SUMMARY OF THE INVENTION

The above-discussed and other drawbacks and deficiencies of the prior art are overcome or alleviated by the Remote Vehicle Charging System of the present invention.

The Remote Vehicle Charging System of the present invention utilizes a wireless power transmission network to charge on-board electrical energy storage systems. The network of the present invention will be established on existing power line and telephone poles or new stand-alone poles for use in conjunction with the existing poles. Radio frequency (RF) wavelengths such as a microwave or a millimeterwave system or optical frequencies (OF), a laser based system, are examples of wireless energy transmission systems of the present invention. The remote vehicle charging system of the present invention includes logic devices for controlling power transmission unit's and coded signals from translocators for control and billing of the charging operation. A translocator mounted to vehicle sends a coded signal to a pole mounted power transmission unit. The power transmission unit transmits electrical energy to an antenna mounted on the vehicle via a wireless energy beam.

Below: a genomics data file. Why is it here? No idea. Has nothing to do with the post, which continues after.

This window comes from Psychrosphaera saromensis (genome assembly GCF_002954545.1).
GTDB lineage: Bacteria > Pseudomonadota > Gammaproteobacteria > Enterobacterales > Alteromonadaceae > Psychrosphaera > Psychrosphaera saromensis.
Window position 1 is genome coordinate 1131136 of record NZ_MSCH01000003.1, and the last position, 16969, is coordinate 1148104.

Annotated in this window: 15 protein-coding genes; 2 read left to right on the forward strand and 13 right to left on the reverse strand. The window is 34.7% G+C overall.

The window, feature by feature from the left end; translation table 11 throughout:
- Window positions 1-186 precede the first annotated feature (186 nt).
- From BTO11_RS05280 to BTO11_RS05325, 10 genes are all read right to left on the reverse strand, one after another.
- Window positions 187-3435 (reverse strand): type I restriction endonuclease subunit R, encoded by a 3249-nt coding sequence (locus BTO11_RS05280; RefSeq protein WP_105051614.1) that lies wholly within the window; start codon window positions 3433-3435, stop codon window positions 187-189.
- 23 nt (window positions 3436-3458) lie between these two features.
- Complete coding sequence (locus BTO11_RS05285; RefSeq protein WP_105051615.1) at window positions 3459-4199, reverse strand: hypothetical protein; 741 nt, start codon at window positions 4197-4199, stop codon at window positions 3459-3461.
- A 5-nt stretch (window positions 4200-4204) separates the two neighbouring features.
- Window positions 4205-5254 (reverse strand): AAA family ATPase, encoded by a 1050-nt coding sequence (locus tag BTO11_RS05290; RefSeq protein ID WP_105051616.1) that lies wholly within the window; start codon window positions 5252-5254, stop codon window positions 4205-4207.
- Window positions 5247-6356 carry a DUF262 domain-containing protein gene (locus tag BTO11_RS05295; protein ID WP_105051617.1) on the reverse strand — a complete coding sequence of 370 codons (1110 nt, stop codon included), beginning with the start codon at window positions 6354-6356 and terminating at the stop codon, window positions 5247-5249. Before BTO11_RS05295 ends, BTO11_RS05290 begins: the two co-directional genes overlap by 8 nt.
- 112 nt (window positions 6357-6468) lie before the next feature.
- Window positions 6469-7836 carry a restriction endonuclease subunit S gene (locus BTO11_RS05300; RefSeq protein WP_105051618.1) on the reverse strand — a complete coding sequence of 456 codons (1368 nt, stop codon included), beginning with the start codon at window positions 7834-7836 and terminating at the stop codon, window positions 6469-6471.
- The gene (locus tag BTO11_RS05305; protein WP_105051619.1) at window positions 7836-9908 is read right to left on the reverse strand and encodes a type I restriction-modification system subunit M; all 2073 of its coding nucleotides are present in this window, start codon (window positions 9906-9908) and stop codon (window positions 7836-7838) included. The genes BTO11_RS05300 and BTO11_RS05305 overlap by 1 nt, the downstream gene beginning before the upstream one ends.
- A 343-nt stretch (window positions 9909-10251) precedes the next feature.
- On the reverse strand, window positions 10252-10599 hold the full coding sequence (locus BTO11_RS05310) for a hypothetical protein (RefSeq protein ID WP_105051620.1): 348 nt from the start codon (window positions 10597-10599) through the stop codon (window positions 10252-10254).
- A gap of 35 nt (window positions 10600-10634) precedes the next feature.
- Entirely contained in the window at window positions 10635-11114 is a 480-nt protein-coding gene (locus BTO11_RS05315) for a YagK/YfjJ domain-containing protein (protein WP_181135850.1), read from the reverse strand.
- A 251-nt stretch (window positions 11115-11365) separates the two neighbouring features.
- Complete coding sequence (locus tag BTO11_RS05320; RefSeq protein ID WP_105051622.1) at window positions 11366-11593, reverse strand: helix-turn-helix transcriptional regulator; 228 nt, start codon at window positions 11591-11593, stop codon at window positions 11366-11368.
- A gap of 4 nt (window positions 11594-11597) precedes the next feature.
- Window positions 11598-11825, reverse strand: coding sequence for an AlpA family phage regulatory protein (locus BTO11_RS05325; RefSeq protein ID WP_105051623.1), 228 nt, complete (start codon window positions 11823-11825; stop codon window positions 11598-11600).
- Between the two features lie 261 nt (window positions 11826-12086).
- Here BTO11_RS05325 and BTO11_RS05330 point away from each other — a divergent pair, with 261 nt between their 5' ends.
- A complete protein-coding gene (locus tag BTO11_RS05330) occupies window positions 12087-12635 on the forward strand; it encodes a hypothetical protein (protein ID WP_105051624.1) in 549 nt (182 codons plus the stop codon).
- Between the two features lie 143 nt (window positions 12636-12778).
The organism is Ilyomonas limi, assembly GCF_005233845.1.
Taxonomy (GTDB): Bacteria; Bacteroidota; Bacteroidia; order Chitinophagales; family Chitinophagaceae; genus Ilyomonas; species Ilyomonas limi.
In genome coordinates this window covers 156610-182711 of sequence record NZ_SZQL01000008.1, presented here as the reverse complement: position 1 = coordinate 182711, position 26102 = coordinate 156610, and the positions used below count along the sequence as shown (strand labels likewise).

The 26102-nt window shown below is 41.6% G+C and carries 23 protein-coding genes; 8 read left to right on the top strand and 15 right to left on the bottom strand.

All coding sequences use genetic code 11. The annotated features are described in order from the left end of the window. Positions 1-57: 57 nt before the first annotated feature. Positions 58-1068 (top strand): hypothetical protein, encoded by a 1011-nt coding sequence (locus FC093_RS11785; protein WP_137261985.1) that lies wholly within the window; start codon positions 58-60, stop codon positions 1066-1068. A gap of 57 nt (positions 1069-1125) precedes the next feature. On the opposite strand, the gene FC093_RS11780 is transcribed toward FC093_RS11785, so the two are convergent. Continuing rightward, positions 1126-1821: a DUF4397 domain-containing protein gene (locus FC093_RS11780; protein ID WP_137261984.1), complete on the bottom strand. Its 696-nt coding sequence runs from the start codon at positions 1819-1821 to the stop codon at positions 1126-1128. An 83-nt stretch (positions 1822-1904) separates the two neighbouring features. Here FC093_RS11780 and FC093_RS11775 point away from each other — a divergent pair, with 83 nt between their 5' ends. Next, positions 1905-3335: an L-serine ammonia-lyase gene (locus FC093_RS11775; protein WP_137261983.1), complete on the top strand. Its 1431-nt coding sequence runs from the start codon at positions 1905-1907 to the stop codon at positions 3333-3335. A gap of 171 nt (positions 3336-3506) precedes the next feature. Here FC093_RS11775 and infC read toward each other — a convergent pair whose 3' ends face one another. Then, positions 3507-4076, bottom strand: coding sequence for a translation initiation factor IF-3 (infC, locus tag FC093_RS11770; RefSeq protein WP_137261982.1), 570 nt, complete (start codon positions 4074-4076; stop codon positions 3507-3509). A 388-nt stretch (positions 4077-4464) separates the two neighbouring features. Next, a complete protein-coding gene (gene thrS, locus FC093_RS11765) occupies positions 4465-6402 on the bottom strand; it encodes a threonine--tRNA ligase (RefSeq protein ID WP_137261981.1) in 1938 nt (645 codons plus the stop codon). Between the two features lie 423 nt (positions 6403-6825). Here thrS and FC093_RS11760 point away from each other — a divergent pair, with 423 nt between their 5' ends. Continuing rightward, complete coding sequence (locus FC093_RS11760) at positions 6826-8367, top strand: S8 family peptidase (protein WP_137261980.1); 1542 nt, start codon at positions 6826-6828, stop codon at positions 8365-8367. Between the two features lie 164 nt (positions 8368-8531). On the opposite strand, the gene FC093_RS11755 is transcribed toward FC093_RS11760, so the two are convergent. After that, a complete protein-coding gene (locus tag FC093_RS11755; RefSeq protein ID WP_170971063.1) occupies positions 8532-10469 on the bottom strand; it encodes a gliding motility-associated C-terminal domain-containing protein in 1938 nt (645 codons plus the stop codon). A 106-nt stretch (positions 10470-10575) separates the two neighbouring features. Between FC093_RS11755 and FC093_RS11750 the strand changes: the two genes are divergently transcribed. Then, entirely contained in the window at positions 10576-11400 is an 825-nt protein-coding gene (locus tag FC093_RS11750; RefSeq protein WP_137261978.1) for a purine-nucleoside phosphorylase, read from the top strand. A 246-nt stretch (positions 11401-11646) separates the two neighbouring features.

The electric vehicle receives pulsed remote charging for intervals of a few seconds up to several minutes as it comes within range of each power transmission unit located along its route. The antenna is mounted in the vehicle with transmitters and the power transmission unit's having beam aiming devices are strategically positioned along the route the vehicle travels.

The above discussed and other features and advantages of the present invention will be appreciated and understood by those skilled in the art from the following detailed description and drawings.

BRIEF DESCRIPTION OF THE DRAWINGS

Referring now to the drawings wherein like elements are numbered alike in the several FIGURES:

FIG. 1 is a schematic illustration of an electric vehicle incorporating the remote charging system of the present invention;

FIG. 2 is a schematic illustration of a hybrid electric vehicle incorporating the remote charging system of the present invention;

FIG. 3 is a graphical illustration of an embodiment of the present invention incorporated in an urban setting.

FIG. 4 is a graphical illustration of another embodiment of the present invention incorporated in an urban setting.

FIG. 5 is a graphical illustration of an embodiment of the present invention incorporated in an rural setting.

FIG. 6 is a graphical illustration of an embodiment of a translocator in a vehicle.

FIG. 7 is a graphical illustration of a satellite incorporating a power transmission unit according to the present invention.

FIG. 7A is a perspective view in partial section of a rectenna and solar antenna according to the present invention.